By Mary Hall, MD
Mary Hall, MD, is codirector of Hall and Hall Dermatology Associates in Morgantown, West Virginia. She attended medical school at West Virginia University, completing her dermatology residency in 2002. Dr. Hall is a fellowof the American Academy of Dermatology and the American Society for Dermatologic
Q. What products truly promote anti-aging? Can any ingredients help undo the sun damage I’ve sustained?
A. Today, vitamins are incorporated into many topical anti-aging products. Vitamins A, C, and E in particular play an important role: as antioxidants, they inhibit oxidation, the process that produces harmful “free radicals” that can lead to skin aging and skin cancers. Vitamins C (often listed on labels as ascorbic acid or ascorbyl glucosamine) and E (sometimes known as alpha or beta tocopherol) can decrease sun damage and improve skin texture. Vitamin A derivatives, known as retinoids, help soften fine lines and correct uneven skin tone by stimulating production of collagen, a protein required for healthy skin, and hyaluronic acid, a major component of skin and connective tissue. Vitamin A derivatives include over-the-counter retinyl palmitate and the prescription retinoids Renova (tretinoin) and Tazorac® (tazarotene) (which should all be avoided during pregnancy). Retinoid users must be vigilant about sun protection, since these products make the skin especially sun-sensitive.
Alpha hydroxy acids (AHAs, which also increase sun sensitivity) are another important topical anti-aging ingredient. Glycolic acid is the most beneficial, since it enhances dead skin shedding and helps correct skin discoloration. Proteins like growth factors and peptides also show promise. Growth factors play a role in cell division, new cell and vessel growth, and production of collagen and elastin, a connective tissue protein. Peptides stimulate collagen growth.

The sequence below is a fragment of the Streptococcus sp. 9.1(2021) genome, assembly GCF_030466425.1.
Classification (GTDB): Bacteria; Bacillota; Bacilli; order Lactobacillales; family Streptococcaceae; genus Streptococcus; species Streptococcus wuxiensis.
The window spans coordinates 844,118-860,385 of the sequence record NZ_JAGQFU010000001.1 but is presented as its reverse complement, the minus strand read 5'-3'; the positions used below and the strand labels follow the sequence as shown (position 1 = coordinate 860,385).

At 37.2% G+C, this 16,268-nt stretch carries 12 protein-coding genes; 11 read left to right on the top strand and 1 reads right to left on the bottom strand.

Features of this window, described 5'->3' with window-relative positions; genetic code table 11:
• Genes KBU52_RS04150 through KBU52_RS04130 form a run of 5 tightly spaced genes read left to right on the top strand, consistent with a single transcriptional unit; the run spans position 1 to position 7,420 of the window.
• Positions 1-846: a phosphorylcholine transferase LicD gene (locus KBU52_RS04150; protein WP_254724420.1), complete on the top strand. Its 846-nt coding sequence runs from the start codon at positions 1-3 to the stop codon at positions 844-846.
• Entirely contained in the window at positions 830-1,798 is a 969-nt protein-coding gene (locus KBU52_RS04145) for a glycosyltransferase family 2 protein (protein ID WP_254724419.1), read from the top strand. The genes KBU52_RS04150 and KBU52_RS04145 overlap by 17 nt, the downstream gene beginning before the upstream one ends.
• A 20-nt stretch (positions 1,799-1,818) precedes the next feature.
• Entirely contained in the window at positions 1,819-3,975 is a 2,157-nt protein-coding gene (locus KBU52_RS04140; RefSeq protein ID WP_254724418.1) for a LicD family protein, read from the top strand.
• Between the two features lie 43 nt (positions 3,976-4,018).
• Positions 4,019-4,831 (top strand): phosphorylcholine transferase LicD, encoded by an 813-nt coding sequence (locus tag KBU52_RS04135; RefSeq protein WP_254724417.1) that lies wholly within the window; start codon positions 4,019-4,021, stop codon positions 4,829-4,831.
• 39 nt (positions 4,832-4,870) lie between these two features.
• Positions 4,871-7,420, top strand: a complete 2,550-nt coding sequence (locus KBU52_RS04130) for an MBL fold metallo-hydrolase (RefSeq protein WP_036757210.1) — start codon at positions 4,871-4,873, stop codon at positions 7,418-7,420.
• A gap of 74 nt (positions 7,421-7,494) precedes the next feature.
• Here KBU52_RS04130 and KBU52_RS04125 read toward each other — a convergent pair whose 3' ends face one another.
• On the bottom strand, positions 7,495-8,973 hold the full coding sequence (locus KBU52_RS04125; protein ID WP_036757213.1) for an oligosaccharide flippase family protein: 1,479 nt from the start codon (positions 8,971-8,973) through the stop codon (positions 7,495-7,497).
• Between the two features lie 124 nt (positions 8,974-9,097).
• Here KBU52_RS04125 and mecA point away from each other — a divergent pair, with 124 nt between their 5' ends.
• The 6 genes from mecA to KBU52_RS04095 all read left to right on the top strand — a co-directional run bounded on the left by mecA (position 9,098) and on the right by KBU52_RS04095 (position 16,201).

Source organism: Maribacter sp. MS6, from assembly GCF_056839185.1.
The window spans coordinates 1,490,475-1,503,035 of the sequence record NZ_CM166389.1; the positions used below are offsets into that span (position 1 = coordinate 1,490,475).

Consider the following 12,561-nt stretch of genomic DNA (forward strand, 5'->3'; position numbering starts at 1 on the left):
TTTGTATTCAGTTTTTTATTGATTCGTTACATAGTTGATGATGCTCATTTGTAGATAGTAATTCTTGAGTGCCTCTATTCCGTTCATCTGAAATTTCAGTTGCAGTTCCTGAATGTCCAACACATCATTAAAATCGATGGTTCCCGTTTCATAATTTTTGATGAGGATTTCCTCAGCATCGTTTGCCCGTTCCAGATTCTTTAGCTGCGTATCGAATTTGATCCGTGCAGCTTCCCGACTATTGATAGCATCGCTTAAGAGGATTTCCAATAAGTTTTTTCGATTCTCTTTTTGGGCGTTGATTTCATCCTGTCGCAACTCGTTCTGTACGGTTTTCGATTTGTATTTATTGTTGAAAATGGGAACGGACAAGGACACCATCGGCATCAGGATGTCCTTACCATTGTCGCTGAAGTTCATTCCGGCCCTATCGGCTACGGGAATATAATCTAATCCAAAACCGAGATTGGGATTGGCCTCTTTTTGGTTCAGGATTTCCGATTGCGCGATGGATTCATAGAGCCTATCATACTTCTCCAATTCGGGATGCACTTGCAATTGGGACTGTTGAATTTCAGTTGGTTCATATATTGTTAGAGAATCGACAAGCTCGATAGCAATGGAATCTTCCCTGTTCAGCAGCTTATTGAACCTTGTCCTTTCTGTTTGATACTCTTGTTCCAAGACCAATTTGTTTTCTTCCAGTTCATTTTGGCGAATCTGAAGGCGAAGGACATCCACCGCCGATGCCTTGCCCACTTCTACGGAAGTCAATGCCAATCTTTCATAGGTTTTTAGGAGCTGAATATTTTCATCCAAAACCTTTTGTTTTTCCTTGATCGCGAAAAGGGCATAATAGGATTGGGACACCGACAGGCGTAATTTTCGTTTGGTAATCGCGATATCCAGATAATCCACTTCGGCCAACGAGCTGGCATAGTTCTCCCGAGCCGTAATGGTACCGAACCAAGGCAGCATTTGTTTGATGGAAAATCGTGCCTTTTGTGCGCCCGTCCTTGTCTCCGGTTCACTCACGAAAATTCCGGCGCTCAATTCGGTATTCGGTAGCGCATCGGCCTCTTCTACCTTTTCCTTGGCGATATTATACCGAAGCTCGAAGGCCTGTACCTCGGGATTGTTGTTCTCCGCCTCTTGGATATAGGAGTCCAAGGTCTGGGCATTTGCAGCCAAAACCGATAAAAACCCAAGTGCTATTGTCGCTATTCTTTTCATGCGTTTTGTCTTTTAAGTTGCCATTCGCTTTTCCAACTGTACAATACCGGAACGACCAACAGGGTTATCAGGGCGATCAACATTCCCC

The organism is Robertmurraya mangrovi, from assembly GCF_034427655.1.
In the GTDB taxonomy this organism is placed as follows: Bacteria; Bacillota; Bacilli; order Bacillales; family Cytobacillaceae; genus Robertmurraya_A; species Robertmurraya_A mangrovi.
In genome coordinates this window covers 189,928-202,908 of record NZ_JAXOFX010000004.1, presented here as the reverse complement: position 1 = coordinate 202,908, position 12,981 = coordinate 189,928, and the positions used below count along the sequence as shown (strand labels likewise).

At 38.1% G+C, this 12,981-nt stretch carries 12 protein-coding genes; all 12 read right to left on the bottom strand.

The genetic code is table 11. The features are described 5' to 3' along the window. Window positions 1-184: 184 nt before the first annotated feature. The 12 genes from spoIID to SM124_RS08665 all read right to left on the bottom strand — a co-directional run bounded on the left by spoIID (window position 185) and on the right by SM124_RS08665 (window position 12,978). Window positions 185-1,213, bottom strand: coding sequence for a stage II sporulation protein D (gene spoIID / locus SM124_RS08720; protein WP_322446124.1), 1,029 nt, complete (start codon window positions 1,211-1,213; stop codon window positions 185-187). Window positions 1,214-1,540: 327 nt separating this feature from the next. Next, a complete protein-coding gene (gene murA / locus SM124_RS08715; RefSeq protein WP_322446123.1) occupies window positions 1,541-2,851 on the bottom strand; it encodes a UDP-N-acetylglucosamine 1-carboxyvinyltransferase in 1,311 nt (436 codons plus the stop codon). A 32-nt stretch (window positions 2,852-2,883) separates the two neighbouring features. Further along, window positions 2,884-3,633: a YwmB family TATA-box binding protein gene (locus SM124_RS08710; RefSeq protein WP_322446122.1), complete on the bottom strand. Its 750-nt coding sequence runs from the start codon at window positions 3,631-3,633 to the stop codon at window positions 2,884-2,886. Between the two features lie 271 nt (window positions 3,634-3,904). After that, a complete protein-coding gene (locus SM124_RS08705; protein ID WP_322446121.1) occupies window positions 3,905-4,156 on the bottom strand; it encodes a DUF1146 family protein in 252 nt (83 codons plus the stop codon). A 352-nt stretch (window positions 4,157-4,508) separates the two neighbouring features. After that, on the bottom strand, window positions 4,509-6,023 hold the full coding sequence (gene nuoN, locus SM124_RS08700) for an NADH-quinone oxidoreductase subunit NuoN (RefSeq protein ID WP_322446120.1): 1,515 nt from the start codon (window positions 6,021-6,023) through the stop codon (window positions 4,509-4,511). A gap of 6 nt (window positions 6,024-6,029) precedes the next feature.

For a product to be truly anti-aging, however, it must also protect the skin from the sun’s ultraviolet A (UVA) and ultraviolet B (UVB) rays, which not only can lead to skin cancer, but cause more than 90 percent of the skin changes we commonly attribute to aging, including wrinkles, sagging skin, and brown spots. I recommend products containing a broad-spectrum (UVA /UVB) “physical” sunscreen with an SPF (sun protection factor) of 30+. Physical (mineral) sunscreens, primarily zinc oxide and titanium dioxide, reflect UV radiation away from the skin. (In contrast, “chemical” sunscreens absorb UV rays before they reach the skin.)
Make sure any anti-aging product you choose is packaged in an opaque container with a pump or wand dispenser. This helps protect the ingredients from exposure to light and air, which can prompt their breakdown. Topical products are not the only route to anti-aging. Vitamins A, B, C, D, E, and K; essential fatty acids (alpha-linolenic and linoleic acids); folic acid (a.k.a. olate, or vitamin B9), and the minerals zinc and selenium, all important for healthy skin, can be obtained through diet.
Supplements are a safe and inexpensive way to obtain nutrients that are difficult to acquire solely from food, like vitamin D. There are also more invasive options:
lasers, radiofrequency, facelifts, chemical peels, Botox, and soft tissue fillers (e.g., Restylane®) can all help reverse the signs of aging (some can even eliminate
precancerous cells), but must be repeated periodically to maintain benefits. For an effective anti-aging (and skin cancer prevention) regimen, see The Skin Cancer Foundation’s Prevention Guidelines.
Published on March 27, 2013